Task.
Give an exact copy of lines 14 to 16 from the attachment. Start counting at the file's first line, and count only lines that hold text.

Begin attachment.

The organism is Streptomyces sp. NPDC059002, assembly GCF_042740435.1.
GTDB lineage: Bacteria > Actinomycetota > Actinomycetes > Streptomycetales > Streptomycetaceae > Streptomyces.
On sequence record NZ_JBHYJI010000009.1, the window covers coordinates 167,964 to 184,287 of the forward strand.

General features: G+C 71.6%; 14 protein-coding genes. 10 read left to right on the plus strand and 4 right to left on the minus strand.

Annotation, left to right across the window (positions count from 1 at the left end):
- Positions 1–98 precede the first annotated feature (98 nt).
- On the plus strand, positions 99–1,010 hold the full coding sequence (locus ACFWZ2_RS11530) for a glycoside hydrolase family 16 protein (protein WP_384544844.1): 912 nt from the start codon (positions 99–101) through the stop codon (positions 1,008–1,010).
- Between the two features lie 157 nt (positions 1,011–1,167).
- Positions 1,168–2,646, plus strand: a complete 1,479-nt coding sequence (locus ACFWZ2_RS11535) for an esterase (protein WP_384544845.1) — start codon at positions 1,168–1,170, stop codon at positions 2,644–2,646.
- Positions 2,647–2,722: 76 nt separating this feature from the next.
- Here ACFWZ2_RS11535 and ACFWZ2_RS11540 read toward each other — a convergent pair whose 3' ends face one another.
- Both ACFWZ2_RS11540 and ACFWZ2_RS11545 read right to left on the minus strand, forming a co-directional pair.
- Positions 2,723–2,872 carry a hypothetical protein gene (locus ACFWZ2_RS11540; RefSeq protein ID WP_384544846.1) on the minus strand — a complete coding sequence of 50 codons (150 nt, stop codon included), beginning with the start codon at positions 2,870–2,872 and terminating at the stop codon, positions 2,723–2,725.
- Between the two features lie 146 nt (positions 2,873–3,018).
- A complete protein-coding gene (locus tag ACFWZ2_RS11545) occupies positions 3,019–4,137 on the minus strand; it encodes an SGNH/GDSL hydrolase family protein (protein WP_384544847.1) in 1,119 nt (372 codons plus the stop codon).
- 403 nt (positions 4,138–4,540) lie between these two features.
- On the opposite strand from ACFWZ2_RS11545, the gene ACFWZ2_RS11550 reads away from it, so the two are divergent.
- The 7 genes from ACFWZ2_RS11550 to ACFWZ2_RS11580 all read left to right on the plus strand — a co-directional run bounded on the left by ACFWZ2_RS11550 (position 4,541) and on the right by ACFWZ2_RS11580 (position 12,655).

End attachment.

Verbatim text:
- Between the two features lie 146 nt (positions 2,873–3,018).
- A complete protein-coding gene (locus tag ACFWZ2_RS11545) occupies positions 3,019–4,137 on the minus strand; it encodes an SGNH/GDSL hydrolase family protein (protein WP_384544847.1) in 1,119 nt (372 codons plus the stop codon).
- 403 nt (positions 4,138–4,540) lie between these two features.